Brain and Behavior

Frontal Control of the Limbic System

What are frontal release signs?

The frontal release signs refer to a group of reflexive behaviors, controlled by the basal ganglia, which are normally evident only in earliest infancy. Examples of these behaviors include rooting (turning the face toward an object if it touches the cheek near the mouth) and puckering of the lips in response to touch of the skin above the upper lip. These instinctual behaviors promote nursing behavior in an infant.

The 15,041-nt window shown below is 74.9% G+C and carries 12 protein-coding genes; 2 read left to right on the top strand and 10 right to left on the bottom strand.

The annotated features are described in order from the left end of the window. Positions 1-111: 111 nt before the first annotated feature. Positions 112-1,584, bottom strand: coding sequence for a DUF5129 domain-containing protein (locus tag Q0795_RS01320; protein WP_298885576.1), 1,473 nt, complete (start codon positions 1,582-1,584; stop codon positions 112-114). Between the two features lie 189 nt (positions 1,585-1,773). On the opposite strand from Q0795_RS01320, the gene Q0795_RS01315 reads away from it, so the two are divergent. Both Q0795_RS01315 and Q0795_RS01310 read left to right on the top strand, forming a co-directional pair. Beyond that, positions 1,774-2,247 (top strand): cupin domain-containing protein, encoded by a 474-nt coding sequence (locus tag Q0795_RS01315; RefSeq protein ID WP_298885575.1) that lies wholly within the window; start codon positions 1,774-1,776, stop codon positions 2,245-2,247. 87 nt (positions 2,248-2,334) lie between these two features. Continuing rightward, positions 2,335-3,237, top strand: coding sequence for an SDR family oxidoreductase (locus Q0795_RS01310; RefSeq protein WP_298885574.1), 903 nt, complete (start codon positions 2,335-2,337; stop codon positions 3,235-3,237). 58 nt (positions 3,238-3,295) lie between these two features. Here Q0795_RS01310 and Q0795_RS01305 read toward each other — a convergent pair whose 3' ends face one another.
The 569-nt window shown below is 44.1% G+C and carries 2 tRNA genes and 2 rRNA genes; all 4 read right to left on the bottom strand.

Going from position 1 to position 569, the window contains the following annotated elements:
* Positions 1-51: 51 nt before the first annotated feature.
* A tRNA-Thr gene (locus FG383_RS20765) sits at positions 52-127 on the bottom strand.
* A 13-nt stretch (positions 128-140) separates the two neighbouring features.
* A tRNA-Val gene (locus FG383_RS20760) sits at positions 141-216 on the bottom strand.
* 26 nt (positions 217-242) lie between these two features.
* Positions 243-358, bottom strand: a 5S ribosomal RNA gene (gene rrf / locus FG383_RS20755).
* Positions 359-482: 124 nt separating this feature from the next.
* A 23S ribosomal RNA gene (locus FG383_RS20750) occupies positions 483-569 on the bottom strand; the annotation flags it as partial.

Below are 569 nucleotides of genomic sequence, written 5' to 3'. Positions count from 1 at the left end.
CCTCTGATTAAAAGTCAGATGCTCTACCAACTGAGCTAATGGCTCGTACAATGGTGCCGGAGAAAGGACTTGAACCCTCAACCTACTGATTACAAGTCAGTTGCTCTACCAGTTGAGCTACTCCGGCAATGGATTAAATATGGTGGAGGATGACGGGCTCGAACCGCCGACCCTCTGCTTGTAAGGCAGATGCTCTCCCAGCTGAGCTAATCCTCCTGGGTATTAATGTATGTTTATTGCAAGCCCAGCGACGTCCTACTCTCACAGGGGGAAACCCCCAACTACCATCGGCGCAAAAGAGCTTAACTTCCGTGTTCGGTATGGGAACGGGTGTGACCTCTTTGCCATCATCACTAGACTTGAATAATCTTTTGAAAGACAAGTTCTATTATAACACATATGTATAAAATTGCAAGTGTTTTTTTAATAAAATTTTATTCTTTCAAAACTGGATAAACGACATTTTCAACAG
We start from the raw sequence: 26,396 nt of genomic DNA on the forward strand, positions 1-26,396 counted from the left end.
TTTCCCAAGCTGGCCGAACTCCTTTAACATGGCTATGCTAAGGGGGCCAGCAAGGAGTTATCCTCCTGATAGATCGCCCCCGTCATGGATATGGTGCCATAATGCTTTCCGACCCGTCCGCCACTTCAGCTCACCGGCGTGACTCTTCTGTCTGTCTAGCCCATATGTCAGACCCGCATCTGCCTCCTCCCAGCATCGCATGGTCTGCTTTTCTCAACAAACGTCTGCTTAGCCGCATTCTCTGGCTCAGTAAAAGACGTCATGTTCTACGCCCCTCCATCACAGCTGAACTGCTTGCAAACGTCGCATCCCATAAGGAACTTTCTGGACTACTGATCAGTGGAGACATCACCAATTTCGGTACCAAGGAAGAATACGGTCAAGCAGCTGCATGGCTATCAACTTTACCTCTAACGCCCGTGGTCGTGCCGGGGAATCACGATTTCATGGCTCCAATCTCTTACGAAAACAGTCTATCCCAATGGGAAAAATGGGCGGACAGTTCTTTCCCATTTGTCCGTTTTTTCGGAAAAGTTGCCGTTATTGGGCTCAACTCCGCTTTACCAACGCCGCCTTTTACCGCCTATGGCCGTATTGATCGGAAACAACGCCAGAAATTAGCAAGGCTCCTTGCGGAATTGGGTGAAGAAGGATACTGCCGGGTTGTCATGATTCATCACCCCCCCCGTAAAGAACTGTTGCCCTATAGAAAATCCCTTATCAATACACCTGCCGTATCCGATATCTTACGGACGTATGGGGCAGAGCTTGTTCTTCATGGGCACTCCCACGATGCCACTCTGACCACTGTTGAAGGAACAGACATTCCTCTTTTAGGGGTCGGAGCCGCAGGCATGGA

The palmar grasp reflex helps an infant hold onto its mother. In this reaction, the infant grasps at anything that strokes its palm. The Babinski reflex, in which the foot arches away from tactile stimulation on the sole of the foot, is another of these early reflexes. With development of the frontal lobe, these crude automatic behaviors are suppressed. When there is damage to the frontal lobe in adulthood, however, these early reflexes may re-emerge. The presence of frontal release signs in adulthood, therefore, is a sign of significant brain damage.


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